Peer Reviewing Books and Book Proposals

When a university press contacted me to peer review a book for the first time, I was thrilled. I was recognized by someone as an expert! And being paid for that expertise didn’t hurt either.

Then I was anxious. Did I actually *know* how to write a peer review? I’d published a few articles and book chapters, but the peer reviews I received on them varied WIDELY. On one article, the reviews ranged in length from 480 words 1,726 words. On one chapter, I was told no revisions were needed except for some minor typo fixes that the editor took care of for me. Some reviewers have been off-base enough that editors have told me to mostly ignore their feedback and other reviewers have been so spot on I’ve wanted to weep with gratitude. (Let me take a moment to thank EVERYONE who has left me such thoughtful reviews – you are amazing and I appreciate your feedback so very much.)

Surely presses expected a lot from someone they were paying to review an entire book, but I’d not yet received a monograph-length peer review and had no sense of how they compare to article/chapter peer reviews. What were they expecting? How much did I did to write, and what about? And how much time, in an already very busy semester, would this take from my own research and writing?

The good news is that editors know what they want and are happy to give guidance on that. It’s pretty standard for editors to give you a set of guiding questions to keep in mind while you’re reading and I’ve used those to shape my reviews. You can ask to see those guidelines before agreeing to review a book (they’re not confidential, as far as I can tell) but I’ve also collated a few of the common questions that seem to be asked into four main categories.

  1. Go/No Go? The press will usually ask if you recommend publishing the work and if it makes an important/valuable contribution to scholarship. To my mind, this is the most important feedback I can give them, so I like to start my review with a 1-2 sentences answering these questions.
  2. Argument? The press will also ask you to summarize the argument/thesis and themes of the book. You might be asked whether you think the author actually accomplishes what they set out to argue, or if the author has missed some topic or point of view that is necessary to make the argument. In other words, what do you think is the point of this book?
  3. Organization? The press wants to know if the book makes organizational sense. Are there any long digressions that can be cut? Are there areas that can be expanded? Does the length of the book make sense (should it be longer or shorter) and are all the ($$$) illustrations necessary? This is where you get down to some of the nuts and bolts of how the author proves and supports their argument.
  4. Audience? At the end of the day the press is in the business of selling books, so they want to know who will buy this book. Will it be used in courses (if so which ones) or will this appeal to a general audience? What are the venues where this book should be promoted? Are there other books that this could be promoted alongside or that are in competition with this book? In short, even if this is the best book ever written, someone needs to be willing to buy it.

Those are the main four points I attempt to cover in my main analysis, but when appropriate I also try to include chapter notes (e.g. for a full manuscript review rather than a proposal review). Basically, when I read through the manuscript, I take detailed notes on a chapter by chapter basis which I tidy up at the end and tack on to the end of the main analysis. The “big idea” feedback is very helpful for the editors, but the “hey, you should fix this paragraph, its description of xyz concept is unclear” will be helpful for the revising author when they’re hacking through the weeds.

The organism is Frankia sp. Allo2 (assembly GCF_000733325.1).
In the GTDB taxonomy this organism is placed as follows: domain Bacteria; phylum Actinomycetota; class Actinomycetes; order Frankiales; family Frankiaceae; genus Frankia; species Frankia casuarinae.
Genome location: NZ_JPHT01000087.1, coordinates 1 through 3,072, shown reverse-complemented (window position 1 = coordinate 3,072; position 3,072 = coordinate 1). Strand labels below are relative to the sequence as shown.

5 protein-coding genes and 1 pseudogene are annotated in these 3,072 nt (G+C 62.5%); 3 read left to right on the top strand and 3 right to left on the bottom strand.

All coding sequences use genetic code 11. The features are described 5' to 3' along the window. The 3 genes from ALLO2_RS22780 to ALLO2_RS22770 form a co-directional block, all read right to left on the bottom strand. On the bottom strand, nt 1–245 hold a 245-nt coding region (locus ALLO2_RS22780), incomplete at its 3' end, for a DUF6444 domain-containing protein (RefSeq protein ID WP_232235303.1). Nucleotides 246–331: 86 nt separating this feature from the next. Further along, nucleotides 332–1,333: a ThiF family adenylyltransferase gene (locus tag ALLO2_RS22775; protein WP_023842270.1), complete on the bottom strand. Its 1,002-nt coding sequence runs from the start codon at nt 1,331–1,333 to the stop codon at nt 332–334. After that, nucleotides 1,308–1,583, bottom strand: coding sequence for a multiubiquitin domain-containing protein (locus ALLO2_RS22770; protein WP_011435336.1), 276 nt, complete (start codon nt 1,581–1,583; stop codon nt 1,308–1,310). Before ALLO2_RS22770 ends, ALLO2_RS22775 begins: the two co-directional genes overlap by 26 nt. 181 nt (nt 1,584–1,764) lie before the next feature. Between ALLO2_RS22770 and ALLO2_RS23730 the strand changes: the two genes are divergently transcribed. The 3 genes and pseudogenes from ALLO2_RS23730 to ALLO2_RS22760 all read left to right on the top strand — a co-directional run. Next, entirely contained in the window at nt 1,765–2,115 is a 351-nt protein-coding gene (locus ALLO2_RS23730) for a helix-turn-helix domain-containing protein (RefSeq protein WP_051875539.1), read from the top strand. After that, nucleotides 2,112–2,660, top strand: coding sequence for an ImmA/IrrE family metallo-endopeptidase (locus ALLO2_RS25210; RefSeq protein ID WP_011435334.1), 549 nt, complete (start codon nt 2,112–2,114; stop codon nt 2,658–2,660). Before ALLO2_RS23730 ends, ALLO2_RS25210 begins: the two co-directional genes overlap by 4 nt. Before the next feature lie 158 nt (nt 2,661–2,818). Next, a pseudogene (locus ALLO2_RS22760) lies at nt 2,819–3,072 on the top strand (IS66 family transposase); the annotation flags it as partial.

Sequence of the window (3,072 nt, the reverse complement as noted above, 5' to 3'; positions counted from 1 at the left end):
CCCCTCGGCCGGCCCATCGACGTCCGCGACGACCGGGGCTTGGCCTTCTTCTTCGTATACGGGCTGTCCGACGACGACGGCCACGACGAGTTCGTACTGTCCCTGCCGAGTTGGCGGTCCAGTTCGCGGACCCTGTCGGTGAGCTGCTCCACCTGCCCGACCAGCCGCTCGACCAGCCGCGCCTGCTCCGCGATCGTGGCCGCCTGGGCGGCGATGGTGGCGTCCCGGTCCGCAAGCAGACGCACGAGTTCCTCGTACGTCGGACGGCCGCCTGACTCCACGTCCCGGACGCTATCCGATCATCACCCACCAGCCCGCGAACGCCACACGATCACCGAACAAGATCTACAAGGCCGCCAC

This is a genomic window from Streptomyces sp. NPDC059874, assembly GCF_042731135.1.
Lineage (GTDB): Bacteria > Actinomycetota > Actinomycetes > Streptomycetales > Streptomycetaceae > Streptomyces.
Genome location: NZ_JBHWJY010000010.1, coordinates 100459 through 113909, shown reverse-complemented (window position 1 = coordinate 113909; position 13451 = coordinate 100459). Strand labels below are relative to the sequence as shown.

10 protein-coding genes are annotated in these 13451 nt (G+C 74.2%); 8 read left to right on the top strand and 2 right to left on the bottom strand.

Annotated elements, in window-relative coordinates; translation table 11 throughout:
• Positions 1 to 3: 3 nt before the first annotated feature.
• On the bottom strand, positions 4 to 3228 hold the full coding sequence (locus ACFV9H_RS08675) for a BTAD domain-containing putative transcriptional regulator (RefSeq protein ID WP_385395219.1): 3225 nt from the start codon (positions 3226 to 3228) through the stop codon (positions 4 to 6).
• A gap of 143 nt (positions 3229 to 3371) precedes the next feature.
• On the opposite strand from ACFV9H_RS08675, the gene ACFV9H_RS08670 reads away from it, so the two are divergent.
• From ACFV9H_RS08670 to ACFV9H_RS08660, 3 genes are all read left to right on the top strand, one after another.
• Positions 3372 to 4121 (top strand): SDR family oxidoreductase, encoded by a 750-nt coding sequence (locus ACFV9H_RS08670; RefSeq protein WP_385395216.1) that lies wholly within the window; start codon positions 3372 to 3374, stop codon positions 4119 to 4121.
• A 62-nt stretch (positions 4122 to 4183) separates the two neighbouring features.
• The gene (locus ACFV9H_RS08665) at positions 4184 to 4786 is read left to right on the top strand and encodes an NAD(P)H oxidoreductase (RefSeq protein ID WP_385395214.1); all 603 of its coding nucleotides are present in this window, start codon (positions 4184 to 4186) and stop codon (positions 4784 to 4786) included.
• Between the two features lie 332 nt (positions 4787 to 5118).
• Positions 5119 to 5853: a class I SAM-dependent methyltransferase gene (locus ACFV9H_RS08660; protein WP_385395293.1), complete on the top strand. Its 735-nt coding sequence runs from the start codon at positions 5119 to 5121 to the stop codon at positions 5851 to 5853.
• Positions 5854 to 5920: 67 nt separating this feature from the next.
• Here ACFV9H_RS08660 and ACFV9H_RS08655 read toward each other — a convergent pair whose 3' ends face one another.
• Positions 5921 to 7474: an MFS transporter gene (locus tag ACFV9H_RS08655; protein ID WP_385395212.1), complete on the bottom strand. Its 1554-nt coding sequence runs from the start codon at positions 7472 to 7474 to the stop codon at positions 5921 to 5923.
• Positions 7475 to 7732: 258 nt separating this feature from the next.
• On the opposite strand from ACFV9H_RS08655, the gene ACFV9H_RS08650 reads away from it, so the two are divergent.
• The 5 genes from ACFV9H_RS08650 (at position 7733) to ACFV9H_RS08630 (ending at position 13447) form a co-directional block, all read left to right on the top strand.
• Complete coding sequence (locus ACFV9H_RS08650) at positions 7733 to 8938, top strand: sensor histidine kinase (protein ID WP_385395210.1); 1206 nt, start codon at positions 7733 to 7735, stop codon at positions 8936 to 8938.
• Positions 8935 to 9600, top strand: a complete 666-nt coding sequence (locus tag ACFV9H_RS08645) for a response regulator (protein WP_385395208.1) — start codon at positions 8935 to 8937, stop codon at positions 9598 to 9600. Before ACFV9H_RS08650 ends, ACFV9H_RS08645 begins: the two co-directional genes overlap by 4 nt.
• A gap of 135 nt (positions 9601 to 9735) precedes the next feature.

In closing, I want to turn back to numbers to give some thoughts on how much to write and how long a review takes. Right now I have two data points, but I’ll add more as they occur.

  1. Review 1, full manuscript: this took about 4 days to read, review, and write up my notes. The main analysis was 823 words and the chapter-by-chapter notes were an additional 2741 words. For this, I was offered $200 in cash or books, which works out to 5.6¢ per word or $6.25/hour.
  2. Review 2, proposal + sample chapters: this took somewhere between 2-3 days to read, review, and write up my notes (this happened in the middle of chaos of the COVID-19 pandemic so that time was broken up over multiple weeks and I had to do a lot of re-reading, it should have been faster). The main analysis was 1,166 words and I didn’t include chapter-by-chapter notes. For this, I was offered $100 in cash (or $200 in books), which works out to 8.5¢ per word or $4.16-$6.25/hour.
  3. Review 3: TBA!

I would say the key takeaways of this are:

At least for me, peer reviews always take longer than I expect them to because I’m usually taking far more detailed notes than if I’m reading a book for course prep or my research.

They will go faster if I can find a dedicated chunk of time to work on the review, so the details don’t leak out of my mind, and that’s a factor I’ll keep in mind now when saying “yes” or “no” to a request.

And I’m not going to get rich doing peer reviews! But the money’s not bad, either, and as a bonus I get to read some really cool books. Because, let’s face it. I’m an historian. Most of us are book addicts. When someone asks if I *really need* all those books in my office, the answer is an unqualified yes. And actually, I could use a few more…